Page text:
16 February 2018

Federal Appeals Court Upholds New York Law Requiring Nonprofits to Disclose Privacy of Donors

A three-judge panel of the U.S. Court of Appeals for the 2nd Circuit upheld a New York law on February 15 that requires nonprofit organizations to disclose information such as names, addresses and contributions of certain donors. The lawsuit involved both a 501(c)3 charity and a related 501(c)4 social welfare organization.

“We find that the mere requirement on a tax exempt organization to disclose its donor list to a state’s authority charged with regulating nonprofits does not impermissibly chill (First Amendment) speech or assembly rights,” the three-judge panel wrote in its decision, according to the New York Daily News.

The attorneys general in both New York and California have spearheaded efforts to force nonprofits to disclose donor data under the guise of prosecuting fraud. However, there has yet to be any substantial evidence disclosed that such an effort is justified. In the case of Americans for Prosperity Foundation v. Becerra in California, the district court found that not only did the collection of donor data fail to advance even one investigation, the attorney general’s office had also posted the donor information of more than 1,700 nonprofits on its website.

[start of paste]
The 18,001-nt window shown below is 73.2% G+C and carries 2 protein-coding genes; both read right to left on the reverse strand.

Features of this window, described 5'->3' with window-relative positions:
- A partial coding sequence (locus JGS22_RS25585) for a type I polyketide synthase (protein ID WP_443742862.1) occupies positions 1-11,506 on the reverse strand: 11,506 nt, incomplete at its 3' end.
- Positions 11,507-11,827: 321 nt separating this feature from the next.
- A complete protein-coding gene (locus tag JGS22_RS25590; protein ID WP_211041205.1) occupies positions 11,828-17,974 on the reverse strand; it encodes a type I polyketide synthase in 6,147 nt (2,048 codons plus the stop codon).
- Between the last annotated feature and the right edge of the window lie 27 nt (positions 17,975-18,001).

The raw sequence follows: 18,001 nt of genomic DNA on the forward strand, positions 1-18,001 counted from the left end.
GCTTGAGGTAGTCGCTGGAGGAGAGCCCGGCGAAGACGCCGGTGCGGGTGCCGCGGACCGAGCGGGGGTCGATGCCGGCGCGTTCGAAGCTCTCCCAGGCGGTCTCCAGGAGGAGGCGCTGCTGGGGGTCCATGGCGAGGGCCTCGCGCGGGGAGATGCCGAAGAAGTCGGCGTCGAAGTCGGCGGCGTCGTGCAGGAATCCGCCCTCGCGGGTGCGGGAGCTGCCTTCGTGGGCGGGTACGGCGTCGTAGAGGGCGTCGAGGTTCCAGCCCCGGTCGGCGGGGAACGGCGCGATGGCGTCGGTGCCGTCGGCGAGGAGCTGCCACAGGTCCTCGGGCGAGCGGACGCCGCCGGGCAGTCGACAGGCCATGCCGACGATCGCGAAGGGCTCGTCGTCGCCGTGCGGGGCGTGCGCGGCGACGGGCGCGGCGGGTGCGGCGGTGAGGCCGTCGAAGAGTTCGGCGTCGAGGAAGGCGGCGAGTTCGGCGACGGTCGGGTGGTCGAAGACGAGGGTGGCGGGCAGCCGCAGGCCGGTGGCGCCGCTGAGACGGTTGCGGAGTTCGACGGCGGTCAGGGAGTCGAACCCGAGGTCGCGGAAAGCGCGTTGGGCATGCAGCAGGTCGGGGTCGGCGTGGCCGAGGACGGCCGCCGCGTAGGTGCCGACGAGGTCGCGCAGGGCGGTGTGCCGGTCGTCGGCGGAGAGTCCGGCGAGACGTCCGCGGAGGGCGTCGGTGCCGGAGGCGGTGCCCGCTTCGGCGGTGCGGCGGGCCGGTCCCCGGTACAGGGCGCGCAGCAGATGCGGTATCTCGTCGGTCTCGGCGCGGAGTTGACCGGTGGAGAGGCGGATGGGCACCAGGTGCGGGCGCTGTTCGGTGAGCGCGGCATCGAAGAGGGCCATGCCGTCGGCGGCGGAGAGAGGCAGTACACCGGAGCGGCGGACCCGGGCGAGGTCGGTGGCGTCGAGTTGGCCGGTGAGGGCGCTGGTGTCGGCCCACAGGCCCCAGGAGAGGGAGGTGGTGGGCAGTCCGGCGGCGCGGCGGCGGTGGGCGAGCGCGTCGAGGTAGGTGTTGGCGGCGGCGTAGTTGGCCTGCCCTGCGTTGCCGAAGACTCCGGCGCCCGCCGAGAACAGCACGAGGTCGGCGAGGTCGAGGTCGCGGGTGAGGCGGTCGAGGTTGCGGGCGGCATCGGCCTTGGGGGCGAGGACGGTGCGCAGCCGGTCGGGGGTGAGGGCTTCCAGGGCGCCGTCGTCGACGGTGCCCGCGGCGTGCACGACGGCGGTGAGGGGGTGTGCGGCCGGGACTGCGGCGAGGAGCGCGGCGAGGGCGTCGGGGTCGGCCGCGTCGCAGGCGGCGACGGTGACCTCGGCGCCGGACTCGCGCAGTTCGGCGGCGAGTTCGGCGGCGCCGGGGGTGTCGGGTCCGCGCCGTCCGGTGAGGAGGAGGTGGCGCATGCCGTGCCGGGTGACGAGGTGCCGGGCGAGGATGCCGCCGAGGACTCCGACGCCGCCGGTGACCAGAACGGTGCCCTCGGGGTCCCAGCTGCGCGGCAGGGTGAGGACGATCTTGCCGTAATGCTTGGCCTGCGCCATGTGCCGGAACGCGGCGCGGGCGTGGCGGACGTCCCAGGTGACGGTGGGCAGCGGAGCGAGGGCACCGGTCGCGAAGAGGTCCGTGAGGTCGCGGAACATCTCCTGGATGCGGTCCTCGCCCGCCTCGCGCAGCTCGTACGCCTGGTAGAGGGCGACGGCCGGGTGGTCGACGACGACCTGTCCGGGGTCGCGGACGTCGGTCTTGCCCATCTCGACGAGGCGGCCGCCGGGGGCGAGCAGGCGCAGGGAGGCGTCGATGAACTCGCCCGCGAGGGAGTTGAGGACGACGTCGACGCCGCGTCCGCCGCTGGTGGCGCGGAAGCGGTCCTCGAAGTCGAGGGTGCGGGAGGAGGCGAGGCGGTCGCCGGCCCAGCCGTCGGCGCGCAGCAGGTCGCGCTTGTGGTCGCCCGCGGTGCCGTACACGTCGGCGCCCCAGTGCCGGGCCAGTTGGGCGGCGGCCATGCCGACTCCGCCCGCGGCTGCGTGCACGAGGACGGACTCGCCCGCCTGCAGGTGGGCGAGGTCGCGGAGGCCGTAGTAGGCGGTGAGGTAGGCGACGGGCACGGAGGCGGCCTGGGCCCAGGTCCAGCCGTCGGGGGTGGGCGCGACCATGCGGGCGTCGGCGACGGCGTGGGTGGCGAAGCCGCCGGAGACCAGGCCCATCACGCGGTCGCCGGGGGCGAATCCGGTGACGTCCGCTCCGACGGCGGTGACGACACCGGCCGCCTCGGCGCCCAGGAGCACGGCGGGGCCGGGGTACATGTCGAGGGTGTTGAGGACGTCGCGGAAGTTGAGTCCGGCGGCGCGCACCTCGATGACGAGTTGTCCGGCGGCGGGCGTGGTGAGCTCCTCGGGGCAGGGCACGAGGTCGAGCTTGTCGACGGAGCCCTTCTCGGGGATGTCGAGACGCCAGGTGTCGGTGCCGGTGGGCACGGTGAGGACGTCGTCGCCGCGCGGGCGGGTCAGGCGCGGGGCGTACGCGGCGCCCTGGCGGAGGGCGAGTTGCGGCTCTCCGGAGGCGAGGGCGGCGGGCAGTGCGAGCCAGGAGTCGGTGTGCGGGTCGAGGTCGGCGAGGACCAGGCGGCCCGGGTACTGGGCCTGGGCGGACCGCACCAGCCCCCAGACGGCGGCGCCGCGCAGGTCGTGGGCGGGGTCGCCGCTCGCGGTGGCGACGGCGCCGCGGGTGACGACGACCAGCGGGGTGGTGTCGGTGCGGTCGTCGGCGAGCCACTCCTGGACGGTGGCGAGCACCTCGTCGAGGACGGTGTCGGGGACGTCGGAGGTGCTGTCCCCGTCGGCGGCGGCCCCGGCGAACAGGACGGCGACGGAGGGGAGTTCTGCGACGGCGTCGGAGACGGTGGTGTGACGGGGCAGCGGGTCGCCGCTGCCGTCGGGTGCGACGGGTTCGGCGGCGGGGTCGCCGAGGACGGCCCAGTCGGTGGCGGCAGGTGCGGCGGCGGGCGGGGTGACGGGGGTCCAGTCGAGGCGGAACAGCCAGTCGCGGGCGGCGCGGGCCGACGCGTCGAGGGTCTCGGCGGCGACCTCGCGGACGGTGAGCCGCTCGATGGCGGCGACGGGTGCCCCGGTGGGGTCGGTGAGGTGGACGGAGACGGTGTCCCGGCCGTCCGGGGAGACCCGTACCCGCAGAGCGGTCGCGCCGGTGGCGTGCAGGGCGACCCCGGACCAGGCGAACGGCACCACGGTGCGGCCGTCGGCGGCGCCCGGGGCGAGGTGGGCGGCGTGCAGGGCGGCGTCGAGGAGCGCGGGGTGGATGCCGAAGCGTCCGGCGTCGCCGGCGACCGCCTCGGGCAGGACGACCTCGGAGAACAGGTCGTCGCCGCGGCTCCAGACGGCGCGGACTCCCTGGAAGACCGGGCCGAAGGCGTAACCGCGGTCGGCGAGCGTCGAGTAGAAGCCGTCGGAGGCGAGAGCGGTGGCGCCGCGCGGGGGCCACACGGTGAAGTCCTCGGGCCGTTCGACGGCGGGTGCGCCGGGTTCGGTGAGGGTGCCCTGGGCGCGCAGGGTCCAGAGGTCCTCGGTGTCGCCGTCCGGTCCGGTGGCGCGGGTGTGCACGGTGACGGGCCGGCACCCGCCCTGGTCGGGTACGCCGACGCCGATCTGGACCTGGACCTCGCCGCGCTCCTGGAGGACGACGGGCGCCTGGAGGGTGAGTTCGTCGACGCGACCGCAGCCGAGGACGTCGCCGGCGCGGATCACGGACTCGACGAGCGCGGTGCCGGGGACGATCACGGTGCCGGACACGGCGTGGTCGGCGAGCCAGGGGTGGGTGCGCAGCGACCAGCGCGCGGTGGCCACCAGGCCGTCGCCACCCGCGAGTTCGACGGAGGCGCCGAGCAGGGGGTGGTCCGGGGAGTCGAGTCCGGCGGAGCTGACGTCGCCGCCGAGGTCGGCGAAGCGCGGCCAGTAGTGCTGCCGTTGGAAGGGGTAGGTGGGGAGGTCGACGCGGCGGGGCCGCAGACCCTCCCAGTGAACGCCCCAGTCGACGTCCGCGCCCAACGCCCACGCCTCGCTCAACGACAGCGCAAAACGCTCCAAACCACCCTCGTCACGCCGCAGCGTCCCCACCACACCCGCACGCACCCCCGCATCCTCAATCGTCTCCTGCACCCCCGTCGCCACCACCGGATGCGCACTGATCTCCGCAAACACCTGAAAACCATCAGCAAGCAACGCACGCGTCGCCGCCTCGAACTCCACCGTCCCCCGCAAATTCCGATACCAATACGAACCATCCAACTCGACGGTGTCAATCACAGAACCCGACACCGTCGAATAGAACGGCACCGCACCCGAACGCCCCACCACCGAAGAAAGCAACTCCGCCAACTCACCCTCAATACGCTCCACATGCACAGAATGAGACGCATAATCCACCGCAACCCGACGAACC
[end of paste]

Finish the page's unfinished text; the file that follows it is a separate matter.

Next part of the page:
The Philanthropy Roundtable believes that donor privacy and confidentiality are essential to a vibrant civil society, and unwarranted state incursions into private charitable giving will chill the exercise of First Amendment freedoms. The Roundtable has filed amicus briefs in cases challenging efforts of government officials that erode the privacy of donors to 501(c)3 charities (see here and here). The Roundtable has also submitted testimony in state legislatures that are considering proposals that would threaten donor privacy to charities (New Mexico, Washington, Idaho).

The Roundtable’s principal focus is protecting donor privacy to 501(c)3 charities while 501(c)4 organizations that engage in politically-related speech remain outside of our purview. However, we will continue to follow the developments in the case in New York closely and take the necessary action to ensure philanthropic freedom and donor privacy are protected.